Foreign Governments Booking, Not Using Trump Hotel Rooms Would Be 'Near Raw Bribery,' Congressman Says

In the midst of President Donald Trump's whistleblower Ukraine scandal, a Democratic congressman expressed alarm over an allegation in the impeachment inquiry of Trump that one or more foreign governments booked rooms at the president's hotels but didn't use them, to curry favor.

"Now we're looking at near raw bribery," Representative Gerry Connolly, a member of the House Oversight Committee, told Politico in a report published on Wednesday.

"That was the risk from Day One: foreign governments and others trying to seek favor because we know Trump pays attention to this," continued Connolly, who is chairman of the subcommittee overseeing the area of Washington, D.C., where Trump's hotel is located. "It's an obvious attempt to curry favor with him."

🚨BREAKING: @OversightDems are investigating allegations that a trade association and a FOREIGN government booked large blocks of rooms at @realDonaldTrump hotels, but only used a fraction of them.

“We’re looking at near raw #bribery.”~Rep @GerryConnolly

— Dena Grayson, MD, PhD (@DrDenaGrayson) October 2, 2019

The allegation, first reported by Politico, is an element in the House Oversight Committee's wide-ranging examination into whether Trump illegally took money from foreign governments or the U.S. at his real estate properties. The examination is part of the impeachment inquiry of Trump launched by Democrats last week. Connolly confirmed to the media outlet that staff on the committee are looking into the allegations but did not provide specifics.

The committee started investigating the matter after it was informed that a foreign government and a trade association booked many rooms but ended up using very few of them, a source knowledgeable on the allegation told Politico.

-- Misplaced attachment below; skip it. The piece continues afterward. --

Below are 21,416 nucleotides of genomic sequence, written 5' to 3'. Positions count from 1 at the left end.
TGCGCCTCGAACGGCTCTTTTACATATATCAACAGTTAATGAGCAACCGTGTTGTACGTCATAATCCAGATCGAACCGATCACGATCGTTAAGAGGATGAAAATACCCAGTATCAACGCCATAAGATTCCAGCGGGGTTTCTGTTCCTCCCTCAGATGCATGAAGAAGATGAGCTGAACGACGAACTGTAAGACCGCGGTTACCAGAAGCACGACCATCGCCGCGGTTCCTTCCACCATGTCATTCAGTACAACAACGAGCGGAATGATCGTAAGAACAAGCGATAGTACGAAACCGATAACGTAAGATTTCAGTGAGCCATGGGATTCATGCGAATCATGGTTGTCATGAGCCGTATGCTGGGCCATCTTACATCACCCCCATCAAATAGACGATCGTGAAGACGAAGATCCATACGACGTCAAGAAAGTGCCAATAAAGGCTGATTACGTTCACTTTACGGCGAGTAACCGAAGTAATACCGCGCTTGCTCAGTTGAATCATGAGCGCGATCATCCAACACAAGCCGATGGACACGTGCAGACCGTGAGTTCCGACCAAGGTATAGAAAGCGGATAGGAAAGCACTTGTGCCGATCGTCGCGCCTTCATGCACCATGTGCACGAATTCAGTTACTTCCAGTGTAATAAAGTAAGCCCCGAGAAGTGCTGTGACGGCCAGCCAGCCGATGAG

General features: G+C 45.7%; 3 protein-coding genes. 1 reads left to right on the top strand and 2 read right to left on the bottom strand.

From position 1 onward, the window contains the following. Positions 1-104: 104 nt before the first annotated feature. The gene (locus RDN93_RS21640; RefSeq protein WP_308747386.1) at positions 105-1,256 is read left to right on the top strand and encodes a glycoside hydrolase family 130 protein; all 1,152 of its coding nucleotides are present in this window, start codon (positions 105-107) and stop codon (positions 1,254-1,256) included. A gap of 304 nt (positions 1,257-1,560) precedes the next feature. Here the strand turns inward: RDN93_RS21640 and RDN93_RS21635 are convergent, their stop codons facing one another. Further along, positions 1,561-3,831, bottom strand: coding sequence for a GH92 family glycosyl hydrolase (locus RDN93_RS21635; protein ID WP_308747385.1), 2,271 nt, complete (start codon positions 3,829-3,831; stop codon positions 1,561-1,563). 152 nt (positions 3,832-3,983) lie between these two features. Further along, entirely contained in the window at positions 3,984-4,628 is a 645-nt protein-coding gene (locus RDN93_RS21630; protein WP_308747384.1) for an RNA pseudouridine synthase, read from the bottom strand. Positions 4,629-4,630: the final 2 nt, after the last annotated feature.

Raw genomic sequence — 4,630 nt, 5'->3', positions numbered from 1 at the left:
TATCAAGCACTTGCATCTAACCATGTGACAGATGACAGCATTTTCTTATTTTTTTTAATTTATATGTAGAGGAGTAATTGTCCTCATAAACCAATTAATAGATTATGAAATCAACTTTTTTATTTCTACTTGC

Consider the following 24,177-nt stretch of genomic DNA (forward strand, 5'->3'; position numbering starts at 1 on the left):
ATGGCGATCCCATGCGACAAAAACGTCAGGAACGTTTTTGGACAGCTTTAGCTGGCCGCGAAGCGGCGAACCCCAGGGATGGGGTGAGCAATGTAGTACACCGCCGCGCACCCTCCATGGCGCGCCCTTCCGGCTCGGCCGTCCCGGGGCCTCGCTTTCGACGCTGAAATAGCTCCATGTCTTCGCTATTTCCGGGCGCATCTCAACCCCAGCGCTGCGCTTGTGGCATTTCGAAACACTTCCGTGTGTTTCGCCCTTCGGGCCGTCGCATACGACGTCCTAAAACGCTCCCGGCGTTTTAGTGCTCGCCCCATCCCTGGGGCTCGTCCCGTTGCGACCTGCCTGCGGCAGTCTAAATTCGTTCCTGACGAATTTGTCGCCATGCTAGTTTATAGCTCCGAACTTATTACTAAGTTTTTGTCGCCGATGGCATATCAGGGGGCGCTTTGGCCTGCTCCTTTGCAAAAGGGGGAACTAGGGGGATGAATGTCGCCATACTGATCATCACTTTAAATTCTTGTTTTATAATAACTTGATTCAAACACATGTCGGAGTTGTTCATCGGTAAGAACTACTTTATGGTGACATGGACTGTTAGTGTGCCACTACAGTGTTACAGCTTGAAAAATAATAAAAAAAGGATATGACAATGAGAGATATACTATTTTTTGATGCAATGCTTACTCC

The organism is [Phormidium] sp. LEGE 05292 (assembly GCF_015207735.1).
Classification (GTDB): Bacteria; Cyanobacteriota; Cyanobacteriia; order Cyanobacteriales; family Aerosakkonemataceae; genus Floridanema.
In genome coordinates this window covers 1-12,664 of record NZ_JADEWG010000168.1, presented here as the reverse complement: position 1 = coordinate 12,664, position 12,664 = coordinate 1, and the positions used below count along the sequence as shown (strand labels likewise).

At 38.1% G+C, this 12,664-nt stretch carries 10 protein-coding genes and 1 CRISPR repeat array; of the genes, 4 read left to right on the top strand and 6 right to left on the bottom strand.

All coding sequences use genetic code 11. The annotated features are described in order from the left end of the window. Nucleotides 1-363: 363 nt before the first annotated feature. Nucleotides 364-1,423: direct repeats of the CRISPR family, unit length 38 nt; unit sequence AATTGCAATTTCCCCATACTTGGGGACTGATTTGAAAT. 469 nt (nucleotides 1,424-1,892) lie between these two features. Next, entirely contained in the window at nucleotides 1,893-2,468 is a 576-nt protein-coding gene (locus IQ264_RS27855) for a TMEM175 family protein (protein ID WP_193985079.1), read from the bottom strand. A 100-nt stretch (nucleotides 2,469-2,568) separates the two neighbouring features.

Trump could be found to break the law if he violated the Constitution's emoluments clause, which prohibits the president from profiting from foreign governments or taking any money from the U.S. government besides his salary.

Democratic Representative Ro Khanna, also a member of the committee, found the allegations problematic for Trump even if he did not break the law by seeking out the bookings at his hotel.

"If true, at minimum, this suggests there is a culture of corruption that the administration has created. There's a sense that to curry favor you have to engage in pay to play," Khanna told Politico. "That's exactly what the American people hate about Washington."

Gerry Connolly Trump Emoluments
Rep. Gerry Connolly (D-VA) speaks during a health care forum at Greenspring Retirement Community August 25, 2009, in Springfield, Virginia. Alex Wong/Getty

Connolly on Monday criticized Trump for allegedly trying to find out the identity of the whistleblower who filed a complaint about Trump's communications with a foreign government. Trump has acknowledged asking Ukraine's president to investigate former vice president and 2020 Democratic front runner, Joe Biden.

Trump has "deliberately chosen to put the life and security of this whistleblower at risk" by trying to find out the whistleblower's identity," Connolly said on CNN, adding that whistleblowers are protected and "the president has violated that law."

President Trump has denied accusations that he has used his official position to draw business to his hotels and properties.

The White House and the president's real estate company, the Trump Organization, did not immediately respond to requests for comment from Newsweek on Wednesday.